Girls just wanna have fun and they wanna give the boys a run for their money doing it. Director MJ Delaney certainly puts her money where her mouth is, her debut film opening with one of its leading ladies urinating in the street. In this way, the crude humoured Powder Room is a British Bridesmaids, capturing how uninhibited women really behave on a Friday night.
Down-on-her-luck Sam (Sheridan Smith) is stuck in a rut. Her professional life is a joke and her love life’s a shambles. Unlike her devoted but highly dysfunctional friends (including sexually empowered slapper Chanel, played by Jamie Winstone), Sam wants to live for more than just the weekend. She wants to escape to something better like her estranged friend Michelle (Kate Nash), a fashion blogger recently re-located to Paris and living the high life with an all expenses job and great husband.
Michelle is back is in London with her snobbishly bitchy co-worker and new BFF, Jess (Oona Chaplin) and Sam’s doing her best to impress by lying about her life as the three party at a club in Clapham. It gets that much harder to keep up appearances once Chanel and Co. stumble into the same club to live it large, an increasingly exasperated Sam trying to spend time with the glamour girls and her chavvy mates whilst keeping both groups apart.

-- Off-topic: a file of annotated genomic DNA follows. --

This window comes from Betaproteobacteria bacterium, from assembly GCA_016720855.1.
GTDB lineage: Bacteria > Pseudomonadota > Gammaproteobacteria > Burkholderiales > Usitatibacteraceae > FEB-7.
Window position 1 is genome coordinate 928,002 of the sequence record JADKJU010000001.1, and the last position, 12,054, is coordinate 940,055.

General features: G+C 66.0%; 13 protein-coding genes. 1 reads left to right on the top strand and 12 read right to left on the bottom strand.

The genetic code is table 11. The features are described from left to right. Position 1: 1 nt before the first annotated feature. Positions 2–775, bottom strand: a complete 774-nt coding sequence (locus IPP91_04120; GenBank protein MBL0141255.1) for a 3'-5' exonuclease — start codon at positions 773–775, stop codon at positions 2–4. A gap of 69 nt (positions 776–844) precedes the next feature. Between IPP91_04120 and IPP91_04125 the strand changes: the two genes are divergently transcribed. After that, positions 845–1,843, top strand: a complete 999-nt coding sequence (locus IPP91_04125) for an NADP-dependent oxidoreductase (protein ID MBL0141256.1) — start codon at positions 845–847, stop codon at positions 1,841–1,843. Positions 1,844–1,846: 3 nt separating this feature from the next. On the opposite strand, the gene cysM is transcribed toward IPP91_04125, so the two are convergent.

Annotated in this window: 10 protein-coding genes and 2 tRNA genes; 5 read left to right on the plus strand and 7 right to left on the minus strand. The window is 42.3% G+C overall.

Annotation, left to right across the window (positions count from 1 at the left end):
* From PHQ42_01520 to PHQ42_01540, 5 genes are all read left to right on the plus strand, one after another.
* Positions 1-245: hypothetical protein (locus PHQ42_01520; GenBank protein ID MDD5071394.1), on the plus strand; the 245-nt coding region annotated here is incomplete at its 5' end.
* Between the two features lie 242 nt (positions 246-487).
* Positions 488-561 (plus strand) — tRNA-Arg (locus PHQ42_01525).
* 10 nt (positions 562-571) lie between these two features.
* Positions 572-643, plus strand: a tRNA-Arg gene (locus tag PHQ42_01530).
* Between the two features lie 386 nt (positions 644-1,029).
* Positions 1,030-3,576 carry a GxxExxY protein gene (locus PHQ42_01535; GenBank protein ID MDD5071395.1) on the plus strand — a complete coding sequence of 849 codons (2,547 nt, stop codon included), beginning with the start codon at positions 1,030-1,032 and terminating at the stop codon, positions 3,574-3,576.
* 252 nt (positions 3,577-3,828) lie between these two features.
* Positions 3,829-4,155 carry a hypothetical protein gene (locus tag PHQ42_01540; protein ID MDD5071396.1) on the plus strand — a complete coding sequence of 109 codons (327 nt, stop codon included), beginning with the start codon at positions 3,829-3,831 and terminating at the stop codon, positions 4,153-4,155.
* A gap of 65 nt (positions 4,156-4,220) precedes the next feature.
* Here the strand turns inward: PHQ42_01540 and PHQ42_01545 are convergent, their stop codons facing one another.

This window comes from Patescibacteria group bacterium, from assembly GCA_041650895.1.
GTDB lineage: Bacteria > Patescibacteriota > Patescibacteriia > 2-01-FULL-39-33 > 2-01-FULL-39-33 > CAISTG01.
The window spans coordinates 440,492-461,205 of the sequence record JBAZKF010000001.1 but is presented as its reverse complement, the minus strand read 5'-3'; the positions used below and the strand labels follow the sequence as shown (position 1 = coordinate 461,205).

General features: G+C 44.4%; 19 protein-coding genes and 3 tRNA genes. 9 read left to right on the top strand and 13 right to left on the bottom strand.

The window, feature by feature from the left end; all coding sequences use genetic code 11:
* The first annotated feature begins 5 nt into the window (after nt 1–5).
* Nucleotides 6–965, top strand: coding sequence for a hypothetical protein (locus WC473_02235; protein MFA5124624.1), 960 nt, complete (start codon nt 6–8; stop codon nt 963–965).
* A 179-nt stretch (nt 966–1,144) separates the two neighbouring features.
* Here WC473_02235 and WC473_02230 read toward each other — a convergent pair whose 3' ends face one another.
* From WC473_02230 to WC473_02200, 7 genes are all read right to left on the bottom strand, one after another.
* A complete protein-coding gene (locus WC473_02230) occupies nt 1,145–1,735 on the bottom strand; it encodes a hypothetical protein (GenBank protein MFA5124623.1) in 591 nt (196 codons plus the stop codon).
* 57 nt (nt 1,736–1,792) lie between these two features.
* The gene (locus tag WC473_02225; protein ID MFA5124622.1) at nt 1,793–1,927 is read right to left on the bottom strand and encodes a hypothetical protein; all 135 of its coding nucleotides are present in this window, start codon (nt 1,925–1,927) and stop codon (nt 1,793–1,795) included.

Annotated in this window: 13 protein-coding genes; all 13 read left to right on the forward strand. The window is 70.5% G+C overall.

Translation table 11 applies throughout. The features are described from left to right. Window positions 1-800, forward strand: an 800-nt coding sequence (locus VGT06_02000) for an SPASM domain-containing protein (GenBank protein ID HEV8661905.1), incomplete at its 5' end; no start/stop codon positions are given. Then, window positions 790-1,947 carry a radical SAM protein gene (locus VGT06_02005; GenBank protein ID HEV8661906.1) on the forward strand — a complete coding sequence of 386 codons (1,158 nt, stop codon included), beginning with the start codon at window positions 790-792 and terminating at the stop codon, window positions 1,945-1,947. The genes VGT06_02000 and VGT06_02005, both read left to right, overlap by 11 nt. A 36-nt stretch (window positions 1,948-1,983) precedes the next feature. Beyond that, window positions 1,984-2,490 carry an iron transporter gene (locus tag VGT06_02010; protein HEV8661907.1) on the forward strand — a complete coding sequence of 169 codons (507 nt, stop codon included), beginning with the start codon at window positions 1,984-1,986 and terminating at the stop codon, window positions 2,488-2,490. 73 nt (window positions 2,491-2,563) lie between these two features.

Ducking into the girl’s loos whenever she’s in danger of being found out, Sam’s night-on-the-town-from-hell soon turns into a foul mouthed farce, but for all the coke-snorting and toilet stall phone sex, Sheridan Smith’s Sam is the film’s warm centre, a luckless loser who’s always lovable. At heart Sam is a salt of the earth girl (an intrinsic quality of the actress playing her) so when she lies to others, there’s a hurt sense of pride at lying to herself. Smith also has great fun digging Sam into a deep hole, showing the quick wit which she fabricates an ideal self, but also the constant struggle of keeping up with her own story and the gnawing sense it could all unravel any moment.
Girls will laugh at their own worst behaviour and men dragged along will be shocked by it, but the deeper message of sisterhood and sticking by your true friends is what distinguishes Powder Room from your run-of-the-mill raunch-fest.
We spoke to stars Sheridan Smith and Jamie Winstone (both as feisty in person as they are on screen) about the heart and humour of this comedy behind closed toilet doors.
This interview has been encoded at 1080p to be viewed full screen, which can be accessed on the tools button when the video is playing
First published by Vérité Film Magazine on December 6, 2013